No one likes queues

Well depending on what type of queues we are talking about of course, but in general no one likes queues. We are however confronted with queues on a daily basis, especially in compute environments. I was having a discussing with an engineer around storage queues and he sent me the following which I thought was worth sharing as it gives a good overview of how traffic flows from queue to queue with the default limits on the VMware side:

From top to bottom:

  • Guest device driver queue depth (LSI=32, PVSCSI=64)
  • vHBA (Hard coded limit: LSI=128, PVSCSI=255)
  • disk.schedNumOutstanding=32 (VMKernel),
  • VMkernel Device Driver (FC=32, iSCSI=128, NFS=256,  local disk=32)
  • Multiple SAN/Array Queues (Check Chad’s article for more details but it includes port buffers, port queues, disk queues etc (might be different for other storage vendors))

The following is probably worth repeating or clarifying:

The PVSCSI default queue depth is 64. You can increase it to 255 if required, please note that it is a per-device queue depth and keep in mind that this would only be truly useful when it is increased all the way down the stack and the Array Controller supports it. There is no point in increasing the queuedepth on a single layer when the other layers are not able to handle it as it would only push down the delay one layer. As explained in an article a year or three ago, disk.schednumreqoutstanding is enforced when multiple VMs issue I/Os on the same physical LUN, when it is a single VM it doesn’t apply and it will be the Device Driver queue that limits it.

I hope this provides a bit more insight to how the traffic flows. And by the way, if you are worried a single VM floods one of those queues there is an answer for that, it is called Storage IO Control!

RE: VMFS 3 versions – maybe you should upgrade your vmfs?

I was just answering some questions on the VMTN forum when someone asked the following question:

Should I upgrade our VMFS luns from 3.21 (some in 3.31) to 3.46 ? What benefits will we get?

This person was referred to an article by Frank Brix Pedersen who states the following:

Ever since ESX3.0 we have used the VMFS3 filesystem and we are still using it on vSphere. What most people don’t know is that there actually is sub versions of the VMFS.

  • ESX 3.0 VMFS 3.21
  • ESX 3.5 VMFS 3.31 key new feature: optimistic locking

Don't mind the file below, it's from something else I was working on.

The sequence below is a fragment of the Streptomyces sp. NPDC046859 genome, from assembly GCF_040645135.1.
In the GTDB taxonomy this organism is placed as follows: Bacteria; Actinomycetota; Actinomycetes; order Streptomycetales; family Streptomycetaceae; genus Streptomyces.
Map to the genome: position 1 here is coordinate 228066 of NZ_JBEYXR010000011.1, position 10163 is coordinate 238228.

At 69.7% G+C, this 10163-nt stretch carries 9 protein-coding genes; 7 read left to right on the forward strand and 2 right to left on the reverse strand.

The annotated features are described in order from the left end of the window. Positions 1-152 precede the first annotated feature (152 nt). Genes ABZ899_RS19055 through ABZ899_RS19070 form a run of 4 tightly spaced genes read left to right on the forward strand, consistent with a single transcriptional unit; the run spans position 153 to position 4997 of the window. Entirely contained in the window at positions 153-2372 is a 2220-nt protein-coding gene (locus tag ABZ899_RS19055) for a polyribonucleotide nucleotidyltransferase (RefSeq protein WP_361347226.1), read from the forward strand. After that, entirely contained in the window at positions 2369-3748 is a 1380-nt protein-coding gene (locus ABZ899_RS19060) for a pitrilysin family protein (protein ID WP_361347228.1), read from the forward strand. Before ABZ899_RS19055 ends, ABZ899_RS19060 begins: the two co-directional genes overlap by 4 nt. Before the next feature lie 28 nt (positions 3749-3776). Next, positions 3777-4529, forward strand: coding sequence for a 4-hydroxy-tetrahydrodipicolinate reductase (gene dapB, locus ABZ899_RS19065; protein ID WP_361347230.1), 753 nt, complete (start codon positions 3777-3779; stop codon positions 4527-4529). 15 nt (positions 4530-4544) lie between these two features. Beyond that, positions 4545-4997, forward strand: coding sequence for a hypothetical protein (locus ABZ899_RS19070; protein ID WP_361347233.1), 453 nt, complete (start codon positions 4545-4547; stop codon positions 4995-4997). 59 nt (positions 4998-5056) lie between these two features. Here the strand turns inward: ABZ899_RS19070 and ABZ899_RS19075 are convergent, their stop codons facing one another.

• ESX 4.0 VMFS 3.33 key new feature: optimistic IO

The good thing about it is that you can use all features on all versions. In ESX4 thin provisioning was introduced but it does need the VMFS to be 3.33. It will still work on 3.21. The changes in the VMFS is primarily regarding the handling of SCSI reservations. SCSI reservations happens a lot of times. Creation of new vm, growing a snapshot delta file or growing thin provisioned disk etc.

I want to make sure everyone realizes that this is actually not true. All the enhancements made in 3.5, 4.0 and even 4.1 are not implemented on a filesystem level but rather on a VMFS Driver level or through the addition of specific filters or even a new datamover.

Just to give an extreme example: You can leverage VAAI capabilities on a VMFS volume with VMFS filesystem version 3.21, however in order to invoke VAAI you will need the VMFS 3.46 driver. In other words, a migration to a new datastore is not required to leverage new features!

Storage vMotion performance difference?

Last week I wrote about the different datamovers being used when a Storage vMotion is initiated and the destination VMFS volume has a different blocksize as the source VMFS volume. Not only will it make a difference in terms of reclaiming zero space, but as mentioned it also makes a different in performance. The question that always arises is how much difference does it make? Well this week there was a question on the VMTN community regarding a SvMotion from FC to FATA and the slow performance. Of course within a second FATA was blamed, but that wasn’t actually the cause of this problem. The FATA disks were formatted with a different blocksize and that cause the legacy datamover to be used. I asked Paul, who started the thread, if he could check what the difference would be when equal blocksizes were used. Today Paul did his tests and he blogged about it here and but I copied the table which contains the details that shows you what performance improvement the fs3dm (please note, that VAAI is not used… this is purely a different datamover) brought: